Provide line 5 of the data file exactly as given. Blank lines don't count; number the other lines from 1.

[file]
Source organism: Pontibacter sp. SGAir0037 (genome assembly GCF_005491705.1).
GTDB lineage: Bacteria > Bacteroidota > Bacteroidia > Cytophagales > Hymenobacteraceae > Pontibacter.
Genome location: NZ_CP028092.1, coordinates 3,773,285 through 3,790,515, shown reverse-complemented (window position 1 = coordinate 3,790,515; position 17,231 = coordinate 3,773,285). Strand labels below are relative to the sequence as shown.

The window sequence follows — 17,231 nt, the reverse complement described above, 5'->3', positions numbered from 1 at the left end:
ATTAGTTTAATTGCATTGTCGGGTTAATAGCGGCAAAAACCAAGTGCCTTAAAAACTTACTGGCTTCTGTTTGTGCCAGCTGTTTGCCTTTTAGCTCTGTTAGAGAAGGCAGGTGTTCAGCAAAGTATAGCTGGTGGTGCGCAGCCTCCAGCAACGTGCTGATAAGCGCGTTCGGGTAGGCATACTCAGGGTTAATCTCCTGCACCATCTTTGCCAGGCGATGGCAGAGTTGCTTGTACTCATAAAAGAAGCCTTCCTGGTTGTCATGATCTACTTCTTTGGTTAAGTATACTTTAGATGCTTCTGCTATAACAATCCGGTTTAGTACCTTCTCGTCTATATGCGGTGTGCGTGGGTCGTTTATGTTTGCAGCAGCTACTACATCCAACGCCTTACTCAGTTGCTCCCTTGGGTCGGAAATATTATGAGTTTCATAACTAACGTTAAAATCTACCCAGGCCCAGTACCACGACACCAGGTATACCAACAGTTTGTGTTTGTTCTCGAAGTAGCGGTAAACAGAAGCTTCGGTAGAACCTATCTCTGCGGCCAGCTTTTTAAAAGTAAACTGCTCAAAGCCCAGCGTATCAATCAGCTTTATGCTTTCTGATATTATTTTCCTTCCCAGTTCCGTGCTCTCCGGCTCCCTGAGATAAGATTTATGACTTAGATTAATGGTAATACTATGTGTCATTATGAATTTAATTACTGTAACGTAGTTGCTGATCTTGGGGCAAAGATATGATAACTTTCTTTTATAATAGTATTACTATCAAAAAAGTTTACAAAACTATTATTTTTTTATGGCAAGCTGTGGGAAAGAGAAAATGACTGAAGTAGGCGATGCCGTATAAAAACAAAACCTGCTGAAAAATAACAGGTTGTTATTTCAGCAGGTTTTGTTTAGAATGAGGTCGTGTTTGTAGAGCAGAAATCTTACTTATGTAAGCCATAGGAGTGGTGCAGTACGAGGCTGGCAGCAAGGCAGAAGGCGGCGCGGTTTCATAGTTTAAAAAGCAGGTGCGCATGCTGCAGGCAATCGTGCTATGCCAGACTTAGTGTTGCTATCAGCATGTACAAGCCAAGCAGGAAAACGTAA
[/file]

ATTAGTTTAATTGCATTGTCGGGTTAATAGCGGCAAAAACCAAGTGCCTTAAAAACTTACTGGCTTCTGTTTGTGCCAGCTGTTTGCCTTTTAGCTCTGTTAGAGAAGGCAGGTGTTCAGCAAAGTATAGCTGGTGGTGCGCAGCCTCCAGCAACGTGCTGATAAGCGCGTTCGGGTAGGCATACTCAGGGTTAATCTCCTGCACCATCTTTGCCAGGCGATGGCAGAGTTGCTTGTACTCATAAAAGAAGCCTTCCTGGTTGTCATGATCTACTTCTTTGGTTAAGTATACTTTAGATGCTTCTGCTATAACAATCCGGTTTAGTACCTTCTCGTCTATATGCGGTGTGCGTGGGTCGTTTATGTTTGCAGCAGCTACTACATCCAACGCCTTACTCAGTTGCTCCCTTGGGTCGGAAATATTATGAGTTTCATAACTAACGTTAAAATCTACCCAGGCCCAGTACCACGACACCAGGTATACCAACAGTTTGTGTTTGTTCTCGAAGTAGCGGTAAACAGAAGCTTCGGTAGAACCTATCTCTGCGGCCAGCTTTTTAAAAGTAAACTGCTCAAAGCCCAGCGTATCAATCAGCTTTATGCTTTCTGATATTATTTTCCTTCCCAGTTCCGTGCTCTCCGGCTCCCTGAGATAAGATTTATGACTTAGATTAATGGTAATACTATGTGTCATTATGAATTTAATTACTGTAACGTAGTTGCTGATCTTGGGGCAAAGATATGATAACTTTCTTTTATAATAGTATTACTATCAAAAAAGTTTACAAAACTATTATTTTTTTATGGCAAGCTGTGGGAAAGAGAAAATGACTGAAGTAGGCGATGCCGTATAAAAACAAAACCTGCTGAAAAATAACAGGTTGTTATTTCAGCAGGTTTTGTTTAGAATGAGGTCGTGTTTGTAGAGCAGAAATCTTACTTATGTAAGCCATAGGAGTGGTGCAGTACGAGGCTGGCAGCAAGGCAGAAGGCGGCGCGGTTTCATAGTTTAAAAAGCAGGTGCGCATGCTGCAGGCAATCGTGCTATGCCAGACTTAGTGTTGCTATCAGCATGTACAAGCCAAGCAGGAAAACGTAA